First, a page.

Here in York traffic is not really that bad. Sure, Route 30 at rush hour can be packed but that is nothing compared to what goes on in nearby Baltimore, Washington and Philadelphia. For many people who spend hours sitting in traffic the dream of owning a flying car is a tantalizing prospect and one that may soon be a reality. And we do mean soon.

A Drone For a Flying Car?

When you think of a flying car you probably think of your car with wings on it or like George Jetson drove around. The flying car of the near future probably won’t look like that. It will probably look more like a drone, or at least Intel’s drone group general manager Anil Nanduri thinks.

Drones have changed so many things from simple aerial photography to package delivery and even more complex things like inspecting bridges for cracks or putting on a complex aerial display like was seen at the most recent Super Bowl. The technology is here. Thousands of drones were able to be programmed by Intel to perform complex maneuvers and operate in tight spaces and not one crashed. That is an impressive feat of technology and bodes well for this concept.

Why A Drone?

Why could a drone be the ideal flying car, at least to start? One of the major hangups for any flying vehicle would be the licensing for the person controlling it. You have certainly been out on the roads and you know that some people are better at operating their cars than others. Taking that into the skies could present a more serious risk to everyone flying their car. An automated drone solves that.

A drone is of course much more economically feasible as well. Developing an actual flying car will take a lot of time, not only in development but also in passing government regulation. As such, they will be extremely expensive to start. A drone will not be.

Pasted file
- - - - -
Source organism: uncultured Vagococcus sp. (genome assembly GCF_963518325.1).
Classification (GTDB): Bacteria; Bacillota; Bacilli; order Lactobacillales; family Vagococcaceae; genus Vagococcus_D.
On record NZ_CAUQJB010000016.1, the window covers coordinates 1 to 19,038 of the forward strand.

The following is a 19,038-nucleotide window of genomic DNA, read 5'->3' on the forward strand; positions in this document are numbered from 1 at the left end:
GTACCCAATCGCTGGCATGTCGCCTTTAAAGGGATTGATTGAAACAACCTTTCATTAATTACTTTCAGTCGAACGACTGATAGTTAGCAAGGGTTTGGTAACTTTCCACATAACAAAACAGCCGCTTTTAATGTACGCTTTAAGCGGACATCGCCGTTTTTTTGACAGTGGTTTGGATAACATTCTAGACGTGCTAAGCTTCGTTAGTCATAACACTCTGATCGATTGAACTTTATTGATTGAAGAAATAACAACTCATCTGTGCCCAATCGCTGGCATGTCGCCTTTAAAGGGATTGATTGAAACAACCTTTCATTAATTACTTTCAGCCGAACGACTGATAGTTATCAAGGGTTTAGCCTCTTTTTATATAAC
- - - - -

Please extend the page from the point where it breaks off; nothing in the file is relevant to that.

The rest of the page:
Can A Drone Carry A Person?

Of course more powerful drones will need to be developed as the average consumer available drone can only carry about 3-5 pounds and some heavy-duty models can lift around 40 pounds. But a new model drone released by a Norweigan company can carry almost 500 pounds! More than sufficient to carry you and your groceries.

Considering that drones have been used for military applications and already are carrying heavy payloads it was a matter of time before civilian usage for this would become practical. That is why it is possible that an air taxi service could be available to the public by 2023 using electric vertical take-off and landing technology. That is only 4 years from now.

A Fundamental Change In Society

Uber’s model calls for skyports placed at strategic locations around an urban area so driving a car may still be necessary or an alternative method can be scheduled using Uber’s app, which will also be used to schedule a flight. This also has the potential to force a complete change in the urban landscape.

With electric motors being used carbon emissions will also be reduced further helping the environment. Fewer cars stuck in gridlock, people getting more of their day back and less emissions seem to be a win-win-win proposition. It is also a much more practical and economical solution than Elon Musk’s Hyperloop solution, at least within an urban and suburban environment.


There are of course concerns. Thousands of people die every year in car collisions and moving loads of people into the air adds another potentially deadly variable. Of course that has not stopped thousands of people from flying commercially so for many they will not be worried. The possibility of not being stuck in traffic for hours each week will more than make up for the risk.

Add to that the potential restriction of airspace around popular events or locations in a city could have a negative impact on the service. If people aren’t able to utilize the service to get to a sporting event or concert despite demand it could be a breaking point. Of course for Uber they may just provide a last-mile service to mitigate these concerns, or with fewer people driving to an event an on-site parking lot could easily be converted for use with a service like this.

Of course this technology will not be coming to York by 2023, in fact it will take much longer before it reaches us. Uber intends to rollout the service in select cities like Los Angeles and Dallas/Fort Worth to trial it and it will take much longer to reach other cities as the inevitable kinks will need to be worked out. Until then we will still need to sit in traffic. There is no getting around it.

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